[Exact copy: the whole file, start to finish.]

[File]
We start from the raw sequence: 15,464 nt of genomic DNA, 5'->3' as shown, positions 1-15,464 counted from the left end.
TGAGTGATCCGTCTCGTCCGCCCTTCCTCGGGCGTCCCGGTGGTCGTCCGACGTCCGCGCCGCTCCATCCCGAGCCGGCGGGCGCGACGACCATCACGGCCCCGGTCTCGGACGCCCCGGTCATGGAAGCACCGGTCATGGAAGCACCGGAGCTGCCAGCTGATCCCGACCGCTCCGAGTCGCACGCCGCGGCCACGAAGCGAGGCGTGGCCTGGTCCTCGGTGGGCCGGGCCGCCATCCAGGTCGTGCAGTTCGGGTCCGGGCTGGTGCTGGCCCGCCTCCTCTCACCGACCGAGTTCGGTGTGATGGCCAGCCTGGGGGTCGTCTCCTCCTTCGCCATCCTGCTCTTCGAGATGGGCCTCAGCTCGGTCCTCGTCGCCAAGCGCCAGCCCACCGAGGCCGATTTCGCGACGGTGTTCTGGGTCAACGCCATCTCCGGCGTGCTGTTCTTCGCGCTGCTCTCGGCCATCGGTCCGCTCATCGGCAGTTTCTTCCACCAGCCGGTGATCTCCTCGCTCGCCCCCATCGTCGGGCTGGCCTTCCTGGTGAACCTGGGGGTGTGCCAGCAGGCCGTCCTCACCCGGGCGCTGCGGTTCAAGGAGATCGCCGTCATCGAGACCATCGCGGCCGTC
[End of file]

We start from the raw sequence: 15,464 nt of genomic DNA, 5'->3' as shown, positions 1-15,464 counted from the left end.
TGAGTGATCCGTCTCGTCCGCCCTTCCTCGGGCGTCCCGGTGGTCGTCCGACGTCCGCGCCGCTCCATCCCGAGCCGGCGGGCGCGACGACCATCACGGCCCCGGTCTCGGACGCCCCGGTCATGGAAGCACCGGTCATGGAAGCACCGGAGCTGCCAGCTGATCCCGACCGCTCCGAGTCGCACGCCGCGGCCACGAAGCGAGGCGTGGCCTGGTCCTCGGTGGGCCGGGCCGCCATCCAGGTCGTGCAGTTCGGGTCCGGGCTGGTGCTGGCCCGCCTCCTCTCACCGACCGAGTTCGGTGTGATGGCCAGCCTGGGGGTCGTCTCCTCCTTCGCCATCCTGCTCTTCGAGATGGGCCTCAGCTCGGTCCTCGTCGCCAAGCGCCAGCCCACCGAGGCCGATTTCGCGACGGTGTTCTGGGTCAACGCCATCTCCGGCGTGCTGTTCTTCGCGCTGCTCTCGGCCATCGGTCCGCTCATCGGCAGTTTCTTCCACCAGCCGGTGATCTCCTCGCTCGCCCCCATCGTCGGGCTGGCCTTCCTGGTGAACCTGGGGGTGTGCCAGCAGGCCGTCCTCACCCGGGCGCTGCGGTTCAAGGAGATCGCCGTCATCGAGACCATCGCGGCCGTC